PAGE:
When the catering industry opens again on 1 June, two people who do not form a household may sit at a table within a meter and a half of each other. This is evident from the new protocol drawn up by the trade association Koninklijke Horeca Nederland. People from one household can always sit within 1.5 meters of each other.
The government actually wanted there to be no exceptions to the one and a half meter rule on terraces, but Koninklijke Horeca Nederland says that “thanks to an intensive lobby”, this is now the result. Earlier, the catering association still expected that four people could sit together without keeping a distance, but that number has therefore decreased.
There will also be an investigation to see if a shot can help stop the spread of the virus. “If that works well, then the bulkheads could soon be used in places where 1.5 meters is difficult to realize,” says Koninklijke Horeca Nederland. “Now we cannot say that with certainty and it is not included in the protocol.”
For restaurants and cafes, guests are only allowed to sit inside after making a reservation. A check-up interview must be held on receipt to assess whether someone is ill. If that is the case, someone may be banned.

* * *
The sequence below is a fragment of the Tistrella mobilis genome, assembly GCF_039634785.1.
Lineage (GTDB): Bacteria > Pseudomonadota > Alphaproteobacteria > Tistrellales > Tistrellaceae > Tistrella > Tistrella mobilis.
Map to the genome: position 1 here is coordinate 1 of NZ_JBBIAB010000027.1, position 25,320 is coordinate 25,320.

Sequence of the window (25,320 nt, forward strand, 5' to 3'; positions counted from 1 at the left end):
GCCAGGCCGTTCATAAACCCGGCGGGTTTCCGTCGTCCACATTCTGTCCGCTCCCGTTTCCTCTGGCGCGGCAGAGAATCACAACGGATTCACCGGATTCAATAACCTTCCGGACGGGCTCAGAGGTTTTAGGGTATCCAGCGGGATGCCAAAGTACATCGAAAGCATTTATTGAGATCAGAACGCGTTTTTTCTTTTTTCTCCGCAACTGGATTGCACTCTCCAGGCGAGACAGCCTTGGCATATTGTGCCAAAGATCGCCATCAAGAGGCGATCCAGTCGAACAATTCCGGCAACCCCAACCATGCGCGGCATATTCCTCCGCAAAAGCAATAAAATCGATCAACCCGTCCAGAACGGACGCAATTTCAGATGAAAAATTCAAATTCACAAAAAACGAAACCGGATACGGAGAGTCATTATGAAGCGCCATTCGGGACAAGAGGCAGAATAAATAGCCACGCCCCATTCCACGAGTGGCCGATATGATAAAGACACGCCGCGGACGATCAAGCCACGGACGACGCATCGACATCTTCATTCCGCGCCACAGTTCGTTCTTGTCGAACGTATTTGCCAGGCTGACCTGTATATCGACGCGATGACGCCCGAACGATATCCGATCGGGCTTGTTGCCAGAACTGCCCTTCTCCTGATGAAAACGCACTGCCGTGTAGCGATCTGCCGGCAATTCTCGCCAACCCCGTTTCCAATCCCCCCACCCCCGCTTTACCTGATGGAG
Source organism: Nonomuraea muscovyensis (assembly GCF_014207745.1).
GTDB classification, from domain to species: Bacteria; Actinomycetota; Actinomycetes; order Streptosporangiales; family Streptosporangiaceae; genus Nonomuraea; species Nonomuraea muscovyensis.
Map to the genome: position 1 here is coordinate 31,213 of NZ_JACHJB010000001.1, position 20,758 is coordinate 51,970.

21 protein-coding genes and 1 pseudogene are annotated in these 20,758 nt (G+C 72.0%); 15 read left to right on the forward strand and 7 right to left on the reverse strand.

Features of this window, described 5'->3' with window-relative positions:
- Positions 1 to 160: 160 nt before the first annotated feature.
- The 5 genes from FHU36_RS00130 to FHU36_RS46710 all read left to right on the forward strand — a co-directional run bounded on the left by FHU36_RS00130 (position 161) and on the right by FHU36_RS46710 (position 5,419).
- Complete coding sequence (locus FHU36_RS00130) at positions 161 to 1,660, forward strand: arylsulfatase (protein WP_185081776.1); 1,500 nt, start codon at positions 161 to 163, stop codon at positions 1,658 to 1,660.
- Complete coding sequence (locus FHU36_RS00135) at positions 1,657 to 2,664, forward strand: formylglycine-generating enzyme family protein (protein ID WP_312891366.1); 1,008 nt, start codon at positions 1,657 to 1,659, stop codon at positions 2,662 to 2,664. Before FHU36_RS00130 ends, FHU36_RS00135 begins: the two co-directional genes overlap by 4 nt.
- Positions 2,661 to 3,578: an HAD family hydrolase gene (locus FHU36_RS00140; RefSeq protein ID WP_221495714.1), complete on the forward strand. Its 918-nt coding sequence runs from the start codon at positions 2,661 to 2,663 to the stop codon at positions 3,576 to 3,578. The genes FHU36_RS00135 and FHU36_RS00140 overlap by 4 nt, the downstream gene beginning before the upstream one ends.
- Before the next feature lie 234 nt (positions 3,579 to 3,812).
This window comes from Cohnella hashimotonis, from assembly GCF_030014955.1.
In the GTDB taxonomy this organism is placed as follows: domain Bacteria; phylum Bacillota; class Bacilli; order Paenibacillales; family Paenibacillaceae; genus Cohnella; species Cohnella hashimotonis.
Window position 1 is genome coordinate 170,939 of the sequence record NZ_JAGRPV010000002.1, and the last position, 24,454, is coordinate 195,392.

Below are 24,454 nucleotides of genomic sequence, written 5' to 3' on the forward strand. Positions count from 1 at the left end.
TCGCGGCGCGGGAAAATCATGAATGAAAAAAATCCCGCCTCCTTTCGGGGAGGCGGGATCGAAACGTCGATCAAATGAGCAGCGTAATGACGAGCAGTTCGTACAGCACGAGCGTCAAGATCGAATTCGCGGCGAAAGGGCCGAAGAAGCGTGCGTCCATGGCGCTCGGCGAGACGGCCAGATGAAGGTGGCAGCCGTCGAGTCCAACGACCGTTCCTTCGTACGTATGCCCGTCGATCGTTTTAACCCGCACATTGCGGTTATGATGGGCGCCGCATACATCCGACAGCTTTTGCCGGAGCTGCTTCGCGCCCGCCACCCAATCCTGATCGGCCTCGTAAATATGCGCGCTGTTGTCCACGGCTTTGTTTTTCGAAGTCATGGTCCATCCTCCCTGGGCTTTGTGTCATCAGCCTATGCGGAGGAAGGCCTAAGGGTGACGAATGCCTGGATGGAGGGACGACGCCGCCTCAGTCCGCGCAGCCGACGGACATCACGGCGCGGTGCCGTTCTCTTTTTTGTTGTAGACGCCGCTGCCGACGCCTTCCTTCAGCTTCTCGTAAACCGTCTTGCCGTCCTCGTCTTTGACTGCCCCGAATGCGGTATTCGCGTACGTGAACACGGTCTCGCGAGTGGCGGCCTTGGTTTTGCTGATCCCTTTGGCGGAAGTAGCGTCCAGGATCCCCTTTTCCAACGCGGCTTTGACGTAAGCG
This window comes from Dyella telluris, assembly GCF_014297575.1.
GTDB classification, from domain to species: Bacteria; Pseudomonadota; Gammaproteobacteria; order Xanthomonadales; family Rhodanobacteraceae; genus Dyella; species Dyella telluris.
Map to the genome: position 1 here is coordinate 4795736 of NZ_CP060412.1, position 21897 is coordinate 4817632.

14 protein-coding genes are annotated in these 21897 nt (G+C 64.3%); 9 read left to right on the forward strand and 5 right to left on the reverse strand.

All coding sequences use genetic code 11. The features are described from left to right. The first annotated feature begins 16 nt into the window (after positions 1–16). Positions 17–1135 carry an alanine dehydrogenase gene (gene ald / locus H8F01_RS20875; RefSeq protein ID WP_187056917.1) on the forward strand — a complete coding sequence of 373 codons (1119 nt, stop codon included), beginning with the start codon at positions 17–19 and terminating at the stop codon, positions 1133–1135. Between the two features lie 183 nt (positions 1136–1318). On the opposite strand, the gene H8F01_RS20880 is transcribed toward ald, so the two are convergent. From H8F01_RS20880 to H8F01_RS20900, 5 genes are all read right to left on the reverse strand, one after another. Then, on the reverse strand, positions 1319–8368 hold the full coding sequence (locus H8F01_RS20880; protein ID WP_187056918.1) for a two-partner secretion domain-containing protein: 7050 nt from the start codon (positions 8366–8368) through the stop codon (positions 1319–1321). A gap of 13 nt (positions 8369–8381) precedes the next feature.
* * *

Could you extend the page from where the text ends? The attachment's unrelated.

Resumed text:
A group of three people or more must also be asked whether the group forms a joint household. If not, people have to keep their distance. When entering, people have to wash their hands. Indoors may be up to thirty people.
A reservation is not required to sit on a terrace. Guests are not allowed to stand on the terrace, and the inspection call is also required on the terrace. The table should be thoroughly cleaned after departure.
The trade association recommends that catering entrepreneurs use contactless payments as much as possible, for example via pin or credit card. Outside there is no limit to the number of people.